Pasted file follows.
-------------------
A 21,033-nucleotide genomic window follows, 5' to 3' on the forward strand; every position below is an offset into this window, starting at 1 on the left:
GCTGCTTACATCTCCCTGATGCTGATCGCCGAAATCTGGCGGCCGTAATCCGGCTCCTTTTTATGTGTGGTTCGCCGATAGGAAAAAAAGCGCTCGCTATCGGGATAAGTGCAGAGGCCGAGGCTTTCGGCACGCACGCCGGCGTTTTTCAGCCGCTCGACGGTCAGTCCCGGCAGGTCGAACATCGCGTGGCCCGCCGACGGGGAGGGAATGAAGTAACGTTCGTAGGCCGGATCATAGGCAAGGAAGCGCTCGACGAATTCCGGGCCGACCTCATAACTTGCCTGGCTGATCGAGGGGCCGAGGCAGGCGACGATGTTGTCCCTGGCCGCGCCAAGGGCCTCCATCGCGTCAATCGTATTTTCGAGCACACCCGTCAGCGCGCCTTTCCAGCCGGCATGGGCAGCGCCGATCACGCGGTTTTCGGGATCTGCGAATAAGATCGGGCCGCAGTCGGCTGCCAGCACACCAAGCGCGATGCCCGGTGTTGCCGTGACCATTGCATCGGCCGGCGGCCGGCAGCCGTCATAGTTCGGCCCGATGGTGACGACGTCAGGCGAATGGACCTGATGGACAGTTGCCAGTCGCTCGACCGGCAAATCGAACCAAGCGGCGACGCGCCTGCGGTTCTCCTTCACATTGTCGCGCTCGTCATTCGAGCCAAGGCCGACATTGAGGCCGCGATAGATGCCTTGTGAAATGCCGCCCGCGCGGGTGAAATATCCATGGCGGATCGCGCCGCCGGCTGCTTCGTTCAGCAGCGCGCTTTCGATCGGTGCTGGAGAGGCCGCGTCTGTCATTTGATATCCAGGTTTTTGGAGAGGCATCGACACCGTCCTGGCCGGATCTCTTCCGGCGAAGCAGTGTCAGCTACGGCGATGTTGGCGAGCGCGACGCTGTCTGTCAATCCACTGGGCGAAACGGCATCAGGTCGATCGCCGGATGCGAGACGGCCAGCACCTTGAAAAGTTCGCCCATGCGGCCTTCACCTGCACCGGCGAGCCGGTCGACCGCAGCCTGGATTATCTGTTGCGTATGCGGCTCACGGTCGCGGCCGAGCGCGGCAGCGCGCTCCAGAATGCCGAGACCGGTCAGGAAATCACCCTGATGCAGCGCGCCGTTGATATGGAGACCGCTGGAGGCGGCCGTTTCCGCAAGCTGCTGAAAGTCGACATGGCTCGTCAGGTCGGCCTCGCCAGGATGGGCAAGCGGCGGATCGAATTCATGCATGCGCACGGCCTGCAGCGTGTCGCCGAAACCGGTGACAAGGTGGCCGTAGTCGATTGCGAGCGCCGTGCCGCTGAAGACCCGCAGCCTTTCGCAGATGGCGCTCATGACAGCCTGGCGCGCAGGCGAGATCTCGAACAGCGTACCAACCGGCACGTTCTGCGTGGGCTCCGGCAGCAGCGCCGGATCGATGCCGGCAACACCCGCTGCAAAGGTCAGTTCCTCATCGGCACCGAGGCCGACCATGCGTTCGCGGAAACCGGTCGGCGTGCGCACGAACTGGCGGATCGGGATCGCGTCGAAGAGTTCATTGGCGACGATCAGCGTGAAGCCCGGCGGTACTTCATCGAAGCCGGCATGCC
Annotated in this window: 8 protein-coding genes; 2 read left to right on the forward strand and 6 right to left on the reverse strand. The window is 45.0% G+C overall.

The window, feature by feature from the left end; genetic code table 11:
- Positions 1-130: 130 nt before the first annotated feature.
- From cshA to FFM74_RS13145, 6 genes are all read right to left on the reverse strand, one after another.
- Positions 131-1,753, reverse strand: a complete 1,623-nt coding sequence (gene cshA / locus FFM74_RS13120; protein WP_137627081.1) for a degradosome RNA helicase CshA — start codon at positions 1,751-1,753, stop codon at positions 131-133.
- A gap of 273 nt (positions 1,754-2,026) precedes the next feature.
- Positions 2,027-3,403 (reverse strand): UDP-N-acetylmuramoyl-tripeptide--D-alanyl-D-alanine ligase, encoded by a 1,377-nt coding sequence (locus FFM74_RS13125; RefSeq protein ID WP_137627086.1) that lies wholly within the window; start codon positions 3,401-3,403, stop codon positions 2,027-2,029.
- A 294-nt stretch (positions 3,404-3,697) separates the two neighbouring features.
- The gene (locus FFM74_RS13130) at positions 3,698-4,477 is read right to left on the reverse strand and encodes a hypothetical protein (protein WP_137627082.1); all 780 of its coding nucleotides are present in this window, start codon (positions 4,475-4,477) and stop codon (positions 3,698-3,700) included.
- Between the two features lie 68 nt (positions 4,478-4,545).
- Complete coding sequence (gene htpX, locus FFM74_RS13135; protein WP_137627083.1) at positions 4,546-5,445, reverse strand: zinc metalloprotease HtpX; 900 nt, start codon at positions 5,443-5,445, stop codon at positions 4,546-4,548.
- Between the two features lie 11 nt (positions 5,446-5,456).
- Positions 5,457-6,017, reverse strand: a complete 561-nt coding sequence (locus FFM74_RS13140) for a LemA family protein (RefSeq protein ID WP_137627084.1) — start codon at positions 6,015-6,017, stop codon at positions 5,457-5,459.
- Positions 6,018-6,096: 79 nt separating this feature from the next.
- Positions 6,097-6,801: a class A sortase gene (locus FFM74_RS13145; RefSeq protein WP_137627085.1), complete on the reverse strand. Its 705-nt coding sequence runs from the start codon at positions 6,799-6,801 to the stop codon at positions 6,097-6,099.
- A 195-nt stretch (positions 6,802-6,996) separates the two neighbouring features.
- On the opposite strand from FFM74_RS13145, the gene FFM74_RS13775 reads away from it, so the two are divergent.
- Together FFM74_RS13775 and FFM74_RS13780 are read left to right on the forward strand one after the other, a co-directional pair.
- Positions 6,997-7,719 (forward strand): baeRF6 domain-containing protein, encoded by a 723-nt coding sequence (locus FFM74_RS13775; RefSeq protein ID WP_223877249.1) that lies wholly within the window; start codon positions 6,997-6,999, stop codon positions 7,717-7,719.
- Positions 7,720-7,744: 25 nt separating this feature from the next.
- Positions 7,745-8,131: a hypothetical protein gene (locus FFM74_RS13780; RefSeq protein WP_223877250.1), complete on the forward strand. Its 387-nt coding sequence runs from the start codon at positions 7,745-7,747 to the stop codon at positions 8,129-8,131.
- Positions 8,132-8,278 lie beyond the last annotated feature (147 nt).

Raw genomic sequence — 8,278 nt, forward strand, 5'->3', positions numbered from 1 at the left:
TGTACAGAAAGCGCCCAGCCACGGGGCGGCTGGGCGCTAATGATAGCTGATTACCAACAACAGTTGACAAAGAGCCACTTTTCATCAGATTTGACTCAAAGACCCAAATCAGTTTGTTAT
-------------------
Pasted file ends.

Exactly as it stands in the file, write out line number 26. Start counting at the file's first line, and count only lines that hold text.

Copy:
TGTACAGAAAGCGCCCAGCCACGGGGCGGCTGGGCGCTAATGATAGCTGATTACCAACAACAGTTGACAAAGAGCCACTTTTCATCAGATTTGACTCAAAGACCCAAATCAGTTTGTTAT